Tepid trading meant Apple's turnover shrunk 13 per cent to $50.6bn (£34.8bn) in the three months ended 31 March, marking the technology giant's first quarterly revenue decline in 13 years. Moreover, sales of iPhones fell for the first time in history. And management forecasts revenues of between $41bn and $43bn in the current quarter, significantly below what analysts expected. The coming months will be critical for the iconic company if it hopes to prove it isn't past its prime.
Apple certainly has its work cut out. Our first chart shows its quarterly revenues, broken down by product line, since October 2014. First-quarter revenues have been historically highest in the company's first quarter, reflecting the release of new iPhones in late September and brisk trading around Black Friday and Christmas.
The sharp fall-off in second-quarter iPhone sales is clear, and demand has clearly dwindled for iPads and, to a lesser extent, Mac computers. Sales of 'other products' - including accessories and the Apple Watch - have grown strongly, but still make up a small proportion of revenue. The services business, which includes App Store downloads, Apple Music sales and Apple Care insurance payments, is a bright spot.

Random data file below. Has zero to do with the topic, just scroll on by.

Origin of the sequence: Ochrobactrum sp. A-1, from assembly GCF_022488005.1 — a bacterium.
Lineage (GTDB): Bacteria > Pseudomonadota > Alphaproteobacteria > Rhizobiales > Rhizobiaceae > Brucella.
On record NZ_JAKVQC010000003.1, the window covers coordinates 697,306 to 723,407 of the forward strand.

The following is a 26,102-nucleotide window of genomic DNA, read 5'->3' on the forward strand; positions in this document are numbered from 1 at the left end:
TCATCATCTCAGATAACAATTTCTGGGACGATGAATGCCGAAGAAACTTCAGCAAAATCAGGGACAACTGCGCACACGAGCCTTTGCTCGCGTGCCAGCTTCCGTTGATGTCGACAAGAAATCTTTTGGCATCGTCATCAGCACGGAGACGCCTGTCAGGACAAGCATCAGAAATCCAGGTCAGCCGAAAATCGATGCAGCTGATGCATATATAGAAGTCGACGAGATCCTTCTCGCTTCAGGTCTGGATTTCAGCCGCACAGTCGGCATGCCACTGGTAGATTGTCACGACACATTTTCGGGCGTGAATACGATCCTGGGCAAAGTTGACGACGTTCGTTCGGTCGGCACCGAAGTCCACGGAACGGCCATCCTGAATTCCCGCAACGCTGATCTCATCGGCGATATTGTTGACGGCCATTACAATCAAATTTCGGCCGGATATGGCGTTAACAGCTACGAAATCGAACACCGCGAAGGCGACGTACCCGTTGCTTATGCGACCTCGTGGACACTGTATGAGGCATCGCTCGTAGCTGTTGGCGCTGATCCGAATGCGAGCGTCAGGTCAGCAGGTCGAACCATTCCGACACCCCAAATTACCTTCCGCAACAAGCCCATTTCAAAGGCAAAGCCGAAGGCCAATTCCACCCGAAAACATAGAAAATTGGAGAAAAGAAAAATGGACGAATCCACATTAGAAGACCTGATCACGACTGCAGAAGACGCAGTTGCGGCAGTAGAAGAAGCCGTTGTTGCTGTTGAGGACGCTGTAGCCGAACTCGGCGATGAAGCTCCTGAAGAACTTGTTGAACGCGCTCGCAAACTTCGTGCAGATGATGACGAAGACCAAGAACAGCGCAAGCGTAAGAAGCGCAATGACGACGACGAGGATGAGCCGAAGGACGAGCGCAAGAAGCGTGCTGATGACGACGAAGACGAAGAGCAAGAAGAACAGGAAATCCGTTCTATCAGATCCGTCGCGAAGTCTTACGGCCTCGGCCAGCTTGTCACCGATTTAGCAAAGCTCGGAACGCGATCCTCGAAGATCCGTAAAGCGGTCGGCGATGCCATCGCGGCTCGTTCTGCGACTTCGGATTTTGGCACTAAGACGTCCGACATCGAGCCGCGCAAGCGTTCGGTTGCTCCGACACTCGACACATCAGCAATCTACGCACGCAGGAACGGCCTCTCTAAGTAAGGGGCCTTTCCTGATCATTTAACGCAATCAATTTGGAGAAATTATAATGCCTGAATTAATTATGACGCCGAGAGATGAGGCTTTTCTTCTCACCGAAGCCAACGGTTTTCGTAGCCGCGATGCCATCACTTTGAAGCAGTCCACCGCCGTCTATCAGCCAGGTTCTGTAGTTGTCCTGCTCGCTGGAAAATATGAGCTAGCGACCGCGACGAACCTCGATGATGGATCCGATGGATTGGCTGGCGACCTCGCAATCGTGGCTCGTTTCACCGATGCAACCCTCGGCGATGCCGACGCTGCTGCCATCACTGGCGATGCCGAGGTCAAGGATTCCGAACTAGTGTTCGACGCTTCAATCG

Our second chart shows Apple's sales by region over the same period. The big worry is Greater China - mainland China, Hong Kong and Taiwan. Sales soared more than 70% there in the first quarter, but slumped 26% in the second quarter. Many analysts hoped that China's mushrooming middle class would compensate for slowing growth in the United States, but that looks far less certain now.
Sales fell across Apple's regions due to macroeconomic uncertainty, an uninspiring product range and a tough comparative period that benefited from blockbuster sales of the iPhone 6. It could also reflect mounting competition from new competitors such as Chinese player Xiaomi.
More positively, Apple's directors pointed out that a record number of Android users switched to iPhones in the six months to 31 March. The iPhone 7, slated for release this autumn, could also revitalise growth.
Apple's reliance on the iPhone could become a problem going forward, particularly in 's' years where new models only feature incremental upgrades. The Apple Watch has also failed to capture consumers' imagination so far. But given Apple's stellar track record and history of innovation, we wouldn't bet against it having an ace up its sleeve.